Hours after its western allies pledged to help restore stability to Libya, the country was wracked by a new outbreak of violence on Monday. Clashes between security forces and jihadists in the flashpoint town of Benghazi killed nine, and injured dozens, including several civilians.
Such violence is common in Libya’s post-Gaddafi landscape, where armed militias have taken over swathes of the country, subverting the feeble central government. In June, militants killed 31 demonstrators at an anti-militia rally in Benghazi; last week a militia brigade in Tripoli killed at least 43 civilians at a similar rally. Foreign promises of support notwithstanding, Libya’s government has proven impotent in the face of deteriorating security, crippled by weak state institutions and assaults on its primary source of income – oil – which have cost Libya billions of dollars. Tripoli has also been riddled by a string of assassinations of senior government officials, not to mention the (brief) kidnapping of Prime Minister Ali Zeidan in October by militia gunmen.
The disintegration has Libya’s neighbors worried that the country’s woes will spill across its borders. Algeria, which borders Libya to the southeast and turbulent Mali and Niger to the south, is understandably skittish. Monday’s skirmish is sure to have it and other regional powers on their toes, thanks to the type of militia involved: Ansar al Sharia in Libya (ASL) is an ultraconservative Salafist sect seeking to implement a severe form of Islamic law, by force if necessary. Algerian authorities report discoveries of several Salafist training camps and arms caches along the Libyan-Algerian border. (The arsenals’ contents are sobering: hundreds of surface-to–air- missiles, anti-helicopter rockets, land mines and RPG missiles.) Algiers has taken major counter-terrorism measures — i.e., deploying over 20,000 soldiers to defend its borders — but its forces face a daunting and unregulated Libyan frontier manned by tribal militias.
Tunisia is also concerned about the regional spread of militant Salafism. Its domestic terrorists are reportedly receiving weapons and training from Libyan militias, and the nation’s nastiest jihadist group — Ansar al Sharia in Tunisia (AST), which is believed responsible for duel political assassinations this year and the 2012 U.S. Embassy bombing — has direct ties to its Libyan counterpart.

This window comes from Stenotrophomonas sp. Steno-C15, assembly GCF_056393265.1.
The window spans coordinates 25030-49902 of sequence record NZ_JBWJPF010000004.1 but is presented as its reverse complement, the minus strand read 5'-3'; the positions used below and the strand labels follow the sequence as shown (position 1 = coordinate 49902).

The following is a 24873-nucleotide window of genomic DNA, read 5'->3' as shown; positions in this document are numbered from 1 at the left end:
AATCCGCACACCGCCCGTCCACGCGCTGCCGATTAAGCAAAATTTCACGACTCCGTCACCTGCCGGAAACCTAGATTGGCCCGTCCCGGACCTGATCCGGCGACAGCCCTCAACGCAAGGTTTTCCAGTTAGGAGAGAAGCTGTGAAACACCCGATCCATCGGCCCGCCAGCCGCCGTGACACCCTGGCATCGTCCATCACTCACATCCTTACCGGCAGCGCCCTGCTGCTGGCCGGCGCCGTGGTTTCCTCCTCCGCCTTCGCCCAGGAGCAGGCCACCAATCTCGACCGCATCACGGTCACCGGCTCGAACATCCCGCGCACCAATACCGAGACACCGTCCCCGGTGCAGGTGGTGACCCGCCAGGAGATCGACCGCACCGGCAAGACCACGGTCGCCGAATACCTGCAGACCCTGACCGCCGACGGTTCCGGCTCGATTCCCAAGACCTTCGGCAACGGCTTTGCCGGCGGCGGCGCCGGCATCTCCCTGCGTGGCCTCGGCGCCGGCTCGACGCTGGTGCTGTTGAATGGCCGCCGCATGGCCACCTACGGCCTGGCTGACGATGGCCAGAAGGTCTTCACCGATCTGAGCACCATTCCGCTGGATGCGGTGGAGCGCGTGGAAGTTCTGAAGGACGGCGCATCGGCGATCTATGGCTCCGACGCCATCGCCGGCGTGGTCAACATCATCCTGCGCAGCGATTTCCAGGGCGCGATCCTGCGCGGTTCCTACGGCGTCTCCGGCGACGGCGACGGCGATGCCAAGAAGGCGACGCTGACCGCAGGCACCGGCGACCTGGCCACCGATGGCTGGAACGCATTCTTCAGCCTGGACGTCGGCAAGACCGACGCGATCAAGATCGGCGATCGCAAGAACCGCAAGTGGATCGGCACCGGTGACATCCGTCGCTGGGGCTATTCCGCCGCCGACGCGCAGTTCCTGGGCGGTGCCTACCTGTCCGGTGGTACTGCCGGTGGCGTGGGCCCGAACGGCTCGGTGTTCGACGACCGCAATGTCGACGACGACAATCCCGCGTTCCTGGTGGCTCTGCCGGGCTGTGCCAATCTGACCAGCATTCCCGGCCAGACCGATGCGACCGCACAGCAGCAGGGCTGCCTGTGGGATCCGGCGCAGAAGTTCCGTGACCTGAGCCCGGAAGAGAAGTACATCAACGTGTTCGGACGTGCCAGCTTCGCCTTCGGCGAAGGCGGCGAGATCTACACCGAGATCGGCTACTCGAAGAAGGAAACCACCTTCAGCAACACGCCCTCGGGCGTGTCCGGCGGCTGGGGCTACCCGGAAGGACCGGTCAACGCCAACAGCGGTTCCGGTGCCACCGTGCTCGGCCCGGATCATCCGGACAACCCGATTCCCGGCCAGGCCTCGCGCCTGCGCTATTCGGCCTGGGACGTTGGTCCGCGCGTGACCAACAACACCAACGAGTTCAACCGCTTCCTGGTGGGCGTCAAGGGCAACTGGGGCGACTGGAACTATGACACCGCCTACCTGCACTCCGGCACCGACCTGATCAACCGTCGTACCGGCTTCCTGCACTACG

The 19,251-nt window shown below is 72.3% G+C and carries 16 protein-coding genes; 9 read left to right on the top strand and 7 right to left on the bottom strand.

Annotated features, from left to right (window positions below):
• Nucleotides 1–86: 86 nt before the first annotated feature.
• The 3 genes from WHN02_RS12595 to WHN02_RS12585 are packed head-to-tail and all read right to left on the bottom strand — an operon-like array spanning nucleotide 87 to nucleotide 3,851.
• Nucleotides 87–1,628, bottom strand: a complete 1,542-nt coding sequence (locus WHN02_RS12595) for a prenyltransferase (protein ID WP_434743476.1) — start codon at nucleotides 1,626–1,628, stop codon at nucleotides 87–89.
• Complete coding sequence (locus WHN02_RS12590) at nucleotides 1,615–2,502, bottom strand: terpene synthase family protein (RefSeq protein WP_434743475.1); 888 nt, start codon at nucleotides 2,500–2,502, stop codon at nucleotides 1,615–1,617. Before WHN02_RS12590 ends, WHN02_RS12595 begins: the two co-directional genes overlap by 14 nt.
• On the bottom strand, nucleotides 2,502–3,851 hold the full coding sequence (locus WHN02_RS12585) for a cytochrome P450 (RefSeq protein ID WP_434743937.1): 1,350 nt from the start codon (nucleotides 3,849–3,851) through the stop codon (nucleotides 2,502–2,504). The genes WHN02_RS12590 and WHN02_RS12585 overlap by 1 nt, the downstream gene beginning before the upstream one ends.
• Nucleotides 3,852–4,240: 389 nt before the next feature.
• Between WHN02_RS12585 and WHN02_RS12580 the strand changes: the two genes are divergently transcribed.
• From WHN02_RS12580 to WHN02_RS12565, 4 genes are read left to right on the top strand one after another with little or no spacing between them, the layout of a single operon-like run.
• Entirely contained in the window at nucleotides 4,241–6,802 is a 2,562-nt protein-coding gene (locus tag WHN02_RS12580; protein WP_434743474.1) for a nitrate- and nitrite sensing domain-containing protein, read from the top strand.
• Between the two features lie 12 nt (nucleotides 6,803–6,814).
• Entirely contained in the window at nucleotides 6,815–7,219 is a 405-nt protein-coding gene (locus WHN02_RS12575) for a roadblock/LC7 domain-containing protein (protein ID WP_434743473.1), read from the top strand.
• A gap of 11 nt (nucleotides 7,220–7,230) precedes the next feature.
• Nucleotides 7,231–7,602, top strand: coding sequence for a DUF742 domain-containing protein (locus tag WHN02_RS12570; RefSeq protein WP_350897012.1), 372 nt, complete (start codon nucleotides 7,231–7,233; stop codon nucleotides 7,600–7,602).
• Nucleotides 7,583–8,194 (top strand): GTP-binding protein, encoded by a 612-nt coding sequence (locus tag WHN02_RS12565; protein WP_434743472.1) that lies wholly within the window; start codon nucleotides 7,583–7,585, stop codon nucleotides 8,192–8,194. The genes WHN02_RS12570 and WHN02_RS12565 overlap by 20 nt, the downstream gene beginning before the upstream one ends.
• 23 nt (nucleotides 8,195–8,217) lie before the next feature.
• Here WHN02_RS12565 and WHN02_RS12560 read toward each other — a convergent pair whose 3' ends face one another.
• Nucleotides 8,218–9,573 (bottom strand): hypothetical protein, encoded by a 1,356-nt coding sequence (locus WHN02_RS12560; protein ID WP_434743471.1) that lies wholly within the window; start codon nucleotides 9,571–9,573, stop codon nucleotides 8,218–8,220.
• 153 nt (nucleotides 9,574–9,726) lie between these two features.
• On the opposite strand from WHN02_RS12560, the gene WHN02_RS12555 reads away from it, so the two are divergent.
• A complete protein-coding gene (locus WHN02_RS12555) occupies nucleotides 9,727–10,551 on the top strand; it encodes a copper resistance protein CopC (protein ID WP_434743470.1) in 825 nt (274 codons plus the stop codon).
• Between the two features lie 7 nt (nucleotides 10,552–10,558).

Here, there looks to be an unexpectedly positive outcome of Libya’s simmering conflict — a cross-border rapprochement between Tunisia and Algeria. The neighboring countries held multiple joint security maneuvers this summer to rout jihadists from their shared border. And in mid-November, Algeria’s President Abdelaziz Bouteflika held closed-door sessions with Tunisia’s ruling Islamist party, Ennahda, and the opposition in an effort to mediate the current political stalemate. A strengthened Tunisia would mean the creation of a united, duel-pronged front against Libyan jihadism (as well as a physical buffer zone for militants: Tunisia lies between Libya and Algeria). Hence Boutleflika’s recent interest in Tunisian domestic affairs.
But while Tunisia has avoided the levels of violence that have roiled much of the region, the interim government is struggling to combat increasingly bold militants on its home turf, even as it stumbles on the path to political reconciliation. Despite gentle nudging from Algiers, there is little sign that the deadlock between Ennahda and its secular opponents will end any time soon. Which means that if Libya’s unrest intensifies — with oil revenues frozen, the government is set to run out of money to pay off militias next month, setting the stage for renewed violence — there will be little more than the outline of a regional apparatus to contain it.